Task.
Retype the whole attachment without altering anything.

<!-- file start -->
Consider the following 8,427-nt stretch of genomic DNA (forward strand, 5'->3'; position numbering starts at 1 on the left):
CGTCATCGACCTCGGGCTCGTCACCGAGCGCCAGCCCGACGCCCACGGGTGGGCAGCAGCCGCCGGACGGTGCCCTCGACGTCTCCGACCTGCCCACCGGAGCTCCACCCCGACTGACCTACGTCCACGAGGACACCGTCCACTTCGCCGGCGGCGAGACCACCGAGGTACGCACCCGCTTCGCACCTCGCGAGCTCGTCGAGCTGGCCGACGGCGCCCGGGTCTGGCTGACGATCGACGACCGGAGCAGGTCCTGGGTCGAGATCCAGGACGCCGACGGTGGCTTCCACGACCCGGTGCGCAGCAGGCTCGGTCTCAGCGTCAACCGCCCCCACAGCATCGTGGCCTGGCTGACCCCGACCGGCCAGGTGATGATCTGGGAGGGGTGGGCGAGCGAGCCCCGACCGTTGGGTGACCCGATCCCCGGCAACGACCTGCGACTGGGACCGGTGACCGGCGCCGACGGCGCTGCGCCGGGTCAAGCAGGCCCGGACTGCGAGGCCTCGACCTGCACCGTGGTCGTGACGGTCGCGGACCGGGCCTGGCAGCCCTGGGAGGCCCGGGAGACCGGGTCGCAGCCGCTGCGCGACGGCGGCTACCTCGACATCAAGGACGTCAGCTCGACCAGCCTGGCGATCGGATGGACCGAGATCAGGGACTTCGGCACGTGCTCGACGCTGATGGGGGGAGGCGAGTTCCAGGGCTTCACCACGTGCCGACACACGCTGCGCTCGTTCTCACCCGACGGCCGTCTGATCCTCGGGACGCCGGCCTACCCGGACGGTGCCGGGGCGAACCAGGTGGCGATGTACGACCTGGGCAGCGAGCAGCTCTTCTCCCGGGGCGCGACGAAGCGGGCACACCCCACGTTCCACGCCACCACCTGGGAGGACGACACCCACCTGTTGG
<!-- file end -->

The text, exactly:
Consider the following 8,427-nt stretch of genomic DNA (forward strand, 5'->3'; position numbering starts at 1 on the left):
CGTCATCGACCTCGGGCTCGTCACCGAGCGCCAGCCCGACGCCCACGGGTGGGCAGCAGCCGCCGGACGGTGCCCTCGACGTCTCCGACCTGCCCACCGGAGCTCCACCCCGACTGACCTACGTCCACGAGGACACCGTCCACTTCGCCGGCGGCGAGACCACCGAGGTACGCACCCGCTTCGCACCTCGCGAGCTCGTCGAGCTGGCCGACGGCGCCCGGGTCTGGCTGACGATCGACGACCGGAGCAGGTCCTGGGTCGAGATCCAGGACGCCGACGGTGGCTTCCACGACCCGGTGCGCAGCAGGCTCGGTCTCAGCGTCAACCGCCCCCACAGCATCGTGGCCTGGCTGACCCCGACCGGCCAGGTGATGATCTGGGAGGGGTGGGCGAGCGAGCCCCGACCGTTGGGTGACCCGATCCCCGGCAACGACCTGCGACTGGGACCGGTGACCGGCGCCGACGGCGCTGCGCCGGGTCAAGCAGGCCCGGACTGCGAGGCCTCGACCTGCACCGTGGTCGTGACGGTCGCGGACCGGGCCTGGCAGCCCTGGGAGGCCCGGGAGACCGGGTCGCAGCCGCTGCGCGACGGCGGCTACCTCGACATCAAGGACGTCAGCTCGACCAGCCTGGCGATCGGATGGACCGAGATCAGGGACTTCGGCACGTGCTCGACGCTGATGGGGGGAGGCGAGTTCCAGGGCTTCACCACGTGCCGACACACGCTGCGCTCGTTCTCACCCGACGGCCGTCTGATCCTCGGGACGCCGGCCTACCCGGACGGTGCCGGGGCGAACCAGGTGGCGATGTACGACCTGGGCAGCGAGCAGCTCTTCTCCCGGGGCGCGACGAAGCGGGCACACCCCACGTTCCACGCCACCACCTGGGAGGACGACACCCACCTGTTGG